Research, and a bit of humilty: Patching the old thru-hulls

3 Dec

I’ve just done a bit more research on fiberglass repairs and am feeling rather sheepish about my cocky post on grinding the boat’s hull. I’ve since learned that the essential aspect of the 12-1 ratio which we resolutely ignored is less about strength than it is about flex. I had assumed that due to the thickness of my hull we would get plenty of strength even when patching a relatively small area. However it seems there is a possibility of the patch failing precisely because it is stronger (or, more accurately, harder) than the rest of the hull.

The issue here is flex vs. rigidity. The reason fiberglass is an ideal material for boat construction is that it has the ability to flex without sustaining damage. This may be disconcerting when you hear the creaks and pops of a hull flexing in heavy seas but this flex is essential to the integrity of your hull. Thus, when making a repair to the hull it is important that the fibers of your fiberglass patch will bond across a large enough area that they will flex along with the whole hull rather than functioning as a separate piece.The danger in having too small of a bevel in your repair area is that the fiberglass plug which is bonded into the hole will be more rigid than the hull itself and that as the hull flexes under heavy seas it will result in cracking at the hull-patch joint. This, incidentally, is why it would be a terrible idea to try and plug a hole in a fiberglass hull with just thickened epoxy. The epoxy is very strong but it is also very rigid so as the hull flexes it will eventually crack and break loose.

So maybe my cavalier attitude to our hull repair job was a bit unwarranted but it did make sense at the time. The main thing I was struggling with was that doing a repair with the recommended 12-1 bevel would result in grinding out an absurdly large area of the hull just to patch a hole a mere 3/4″ in diameter. What I wish I had read earlier is this article by the folks at West System: Making practical decisions when repairing machined holes in fiberglass boats
It gives a great overview on patching holes in thick fiberglass hulls by plugging the center of the hole and then grinding a bevel in both the outside and inside. This apparently produces a very strong repair and even in a 1/2″ section of hull only requires a bevel of about 5″ diameter.

Unfortunately it’s a little late for all this now as we’ve already patched all the holes using our small, deep bevels. Nevertheless, I think we’ll be fine. I suppose the safest thing to do would be to grind everything out and start again but frankly I don’t care that much about having things perfect. This is a project boat and our goal is to get sailing as soon as possible. If it turns out that our patches start to leak after a few months in the water, we’ll pull the boat and try again but I really think we will be fine. Between my heavily overbuilt boat and the strength and versatility of epoxy resins I suspect there is enough margin for error to keep us afloat. If not we’ll deal with it when problems arise. After all, boats are safe at harbour but meant for the sea, right?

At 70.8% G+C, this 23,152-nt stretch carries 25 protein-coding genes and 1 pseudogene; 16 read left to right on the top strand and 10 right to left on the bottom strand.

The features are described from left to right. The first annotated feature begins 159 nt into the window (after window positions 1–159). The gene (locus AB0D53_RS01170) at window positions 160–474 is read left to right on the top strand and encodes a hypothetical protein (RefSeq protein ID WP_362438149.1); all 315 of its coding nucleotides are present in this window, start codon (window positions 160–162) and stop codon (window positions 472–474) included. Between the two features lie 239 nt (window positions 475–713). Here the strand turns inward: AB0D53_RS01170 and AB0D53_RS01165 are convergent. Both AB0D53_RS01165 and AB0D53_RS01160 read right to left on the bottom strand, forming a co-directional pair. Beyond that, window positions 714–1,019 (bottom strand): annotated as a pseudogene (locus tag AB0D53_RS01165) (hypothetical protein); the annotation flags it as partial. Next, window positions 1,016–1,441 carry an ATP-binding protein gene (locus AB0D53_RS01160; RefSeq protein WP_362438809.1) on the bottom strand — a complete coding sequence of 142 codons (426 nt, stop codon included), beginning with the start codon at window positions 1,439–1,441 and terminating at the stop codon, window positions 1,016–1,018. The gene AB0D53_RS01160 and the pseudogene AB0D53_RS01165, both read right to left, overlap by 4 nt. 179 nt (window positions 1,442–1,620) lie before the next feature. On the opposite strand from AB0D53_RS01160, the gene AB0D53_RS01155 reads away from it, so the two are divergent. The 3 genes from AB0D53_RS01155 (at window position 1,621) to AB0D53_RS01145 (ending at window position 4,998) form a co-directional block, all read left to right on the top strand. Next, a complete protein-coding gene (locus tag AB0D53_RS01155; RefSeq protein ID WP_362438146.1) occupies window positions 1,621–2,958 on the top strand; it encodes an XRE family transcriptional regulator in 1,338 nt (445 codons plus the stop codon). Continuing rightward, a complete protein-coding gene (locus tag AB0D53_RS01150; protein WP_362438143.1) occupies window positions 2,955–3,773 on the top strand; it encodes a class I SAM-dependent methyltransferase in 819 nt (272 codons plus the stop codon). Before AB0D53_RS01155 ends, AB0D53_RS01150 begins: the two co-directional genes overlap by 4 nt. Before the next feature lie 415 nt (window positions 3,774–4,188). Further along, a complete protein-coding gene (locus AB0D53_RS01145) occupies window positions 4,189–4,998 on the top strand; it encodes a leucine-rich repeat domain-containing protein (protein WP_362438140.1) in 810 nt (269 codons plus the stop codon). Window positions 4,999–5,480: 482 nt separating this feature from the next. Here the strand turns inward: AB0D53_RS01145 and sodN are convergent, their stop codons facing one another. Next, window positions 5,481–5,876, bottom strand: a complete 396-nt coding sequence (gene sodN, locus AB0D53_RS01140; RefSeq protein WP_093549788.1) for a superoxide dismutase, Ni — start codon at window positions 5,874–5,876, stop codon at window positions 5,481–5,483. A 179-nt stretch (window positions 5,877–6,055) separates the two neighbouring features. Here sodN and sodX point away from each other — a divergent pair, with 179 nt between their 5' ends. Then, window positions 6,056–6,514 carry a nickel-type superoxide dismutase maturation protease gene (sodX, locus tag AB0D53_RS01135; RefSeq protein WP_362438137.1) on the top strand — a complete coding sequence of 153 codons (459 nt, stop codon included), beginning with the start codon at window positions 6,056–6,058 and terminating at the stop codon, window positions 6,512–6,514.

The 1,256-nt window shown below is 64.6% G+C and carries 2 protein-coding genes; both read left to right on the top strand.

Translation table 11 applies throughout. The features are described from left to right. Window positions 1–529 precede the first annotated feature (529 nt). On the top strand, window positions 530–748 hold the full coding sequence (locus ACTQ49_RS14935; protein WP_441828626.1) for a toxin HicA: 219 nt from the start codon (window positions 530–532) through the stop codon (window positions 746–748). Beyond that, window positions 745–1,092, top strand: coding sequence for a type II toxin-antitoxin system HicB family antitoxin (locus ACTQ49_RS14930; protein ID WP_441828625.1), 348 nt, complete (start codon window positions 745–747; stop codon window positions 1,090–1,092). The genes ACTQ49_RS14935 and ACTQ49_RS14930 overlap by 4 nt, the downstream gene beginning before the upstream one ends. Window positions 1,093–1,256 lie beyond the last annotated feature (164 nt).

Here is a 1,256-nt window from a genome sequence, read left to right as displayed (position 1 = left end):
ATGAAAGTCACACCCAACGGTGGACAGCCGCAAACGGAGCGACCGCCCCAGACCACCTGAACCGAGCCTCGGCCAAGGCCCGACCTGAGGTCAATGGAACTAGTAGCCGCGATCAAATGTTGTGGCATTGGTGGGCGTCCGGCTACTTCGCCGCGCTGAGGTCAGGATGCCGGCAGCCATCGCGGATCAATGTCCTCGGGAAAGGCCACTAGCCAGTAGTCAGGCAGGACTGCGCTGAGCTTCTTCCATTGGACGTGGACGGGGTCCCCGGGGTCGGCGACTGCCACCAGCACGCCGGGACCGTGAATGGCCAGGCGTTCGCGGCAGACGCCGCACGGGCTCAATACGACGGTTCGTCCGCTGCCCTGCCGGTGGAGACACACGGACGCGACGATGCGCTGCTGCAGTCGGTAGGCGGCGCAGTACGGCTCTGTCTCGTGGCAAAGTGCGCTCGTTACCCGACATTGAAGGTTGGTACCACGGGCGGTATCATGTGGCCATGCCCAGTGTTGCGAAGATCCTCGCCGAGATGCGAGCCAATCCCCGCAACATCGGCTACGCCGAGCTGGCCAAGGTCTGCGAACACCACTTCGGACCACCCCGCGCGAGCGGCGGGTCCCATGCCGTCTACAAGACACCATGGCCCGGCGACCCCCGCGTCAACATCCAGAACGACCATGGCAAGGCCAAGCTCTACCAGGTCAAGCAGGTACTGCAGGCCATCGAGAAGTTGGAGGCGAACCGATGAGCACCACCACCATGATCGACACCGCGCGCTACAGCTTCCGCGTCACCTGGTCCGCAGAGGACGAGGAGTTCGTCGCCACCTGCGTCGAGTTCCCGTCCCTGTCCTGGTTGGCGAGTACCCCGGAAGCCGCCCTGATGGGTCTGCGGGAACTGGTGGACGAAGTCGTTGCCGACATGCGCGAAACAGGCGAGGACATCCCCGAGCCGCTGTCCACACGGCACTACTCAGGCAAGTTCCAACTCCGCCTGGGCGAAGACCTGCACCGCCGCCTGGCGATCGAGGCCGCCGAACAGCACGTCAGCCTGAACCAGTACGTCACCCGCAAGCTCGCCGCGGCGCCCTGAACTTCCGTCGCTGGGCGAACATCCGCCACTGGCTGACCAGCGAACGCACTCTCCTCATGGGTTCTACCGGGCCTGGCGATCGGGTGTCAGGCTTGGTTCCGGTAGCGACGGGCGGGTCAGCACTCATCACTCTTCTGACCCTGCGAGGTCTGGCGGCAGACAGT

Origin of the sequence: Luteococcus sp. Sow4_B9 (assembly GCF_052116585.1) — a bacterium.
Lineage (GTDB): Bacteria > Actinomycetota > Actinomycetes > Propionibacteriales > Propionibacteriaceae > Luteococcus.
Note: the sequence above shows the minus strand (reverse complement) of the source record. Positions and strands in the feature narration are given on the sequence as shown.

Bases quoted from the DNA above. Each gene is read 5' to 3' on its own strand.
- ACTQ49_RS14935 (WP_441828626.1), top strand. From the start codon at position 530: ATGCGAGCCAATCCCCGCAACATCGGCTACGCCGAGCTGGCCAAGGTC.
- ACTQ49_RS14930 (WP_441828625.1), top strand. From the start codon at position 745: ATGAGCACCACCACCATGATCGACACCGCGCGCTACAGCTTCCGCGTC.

Here is our not-quite-recommended procedure for patching through-hulls:

With all our holes ground out and backed on the inside with a couple layers of thin cloth we started this repair as with any fiberglass work- a quick sand and cleaning with acetone followed by a wet-out with neat epoxy.
This was followed by a small amount of thickened West System 105 epoxy/406 Structural Filler in order to fill any minor gaps between the hull and our patches.

 Again, in retrospect I’m not sure about this step. On the one hand the epoxy/filler mix is more rigid than fiberglass and hence more prone to cracking under flex but on the other hand it seems better to have a little filler in the patch than to have a potential air bubble. West System appears undecided on the subject as well: their Fiberglass Boat Repair manual recommends a layer of epoxy/filler while the article I linked above mentions only neat epoxy and fiberglass. Anyone care to put in their two cents?

With the holes prepped we built up our fiberglass plugs on a board covered in plastic. This was done by wetting out and squeegeeing each piece of fiberglass and then stacking it on the pile. Some of our patches were nine layers deep, even using a very heavy bi-axial weave!

 Once a patch was stacked in one piece we laid this into the prepped holes in the hull. We chose to do this with the largest patch on the outside but again there are differing schools of thought on this.

Another way (detailed in the West System manual) is to lay the largest patch on the inside and the smallest on the outside. This may sound counter-intuitive but the theory is that even if you have to grind a little off the top of the repair you will be grinding down your smallest and least structurally important fiberglass layer(s), leaving your largest layer undisturbed. The reason we chose to lay the small layers on the inside was a fear of creating air bubbles if we were to lay the largest layer across any imperfections in our bevel.

 The final product:

Next time we’ll see how they turned out, and try to fair them smooth with the hull. This will be quite a task I imagine as in places they are a bit uneven!

This article was syndicated from Safe At Harbour But Meant For The Sea: DIY Sailing with Paul Calder


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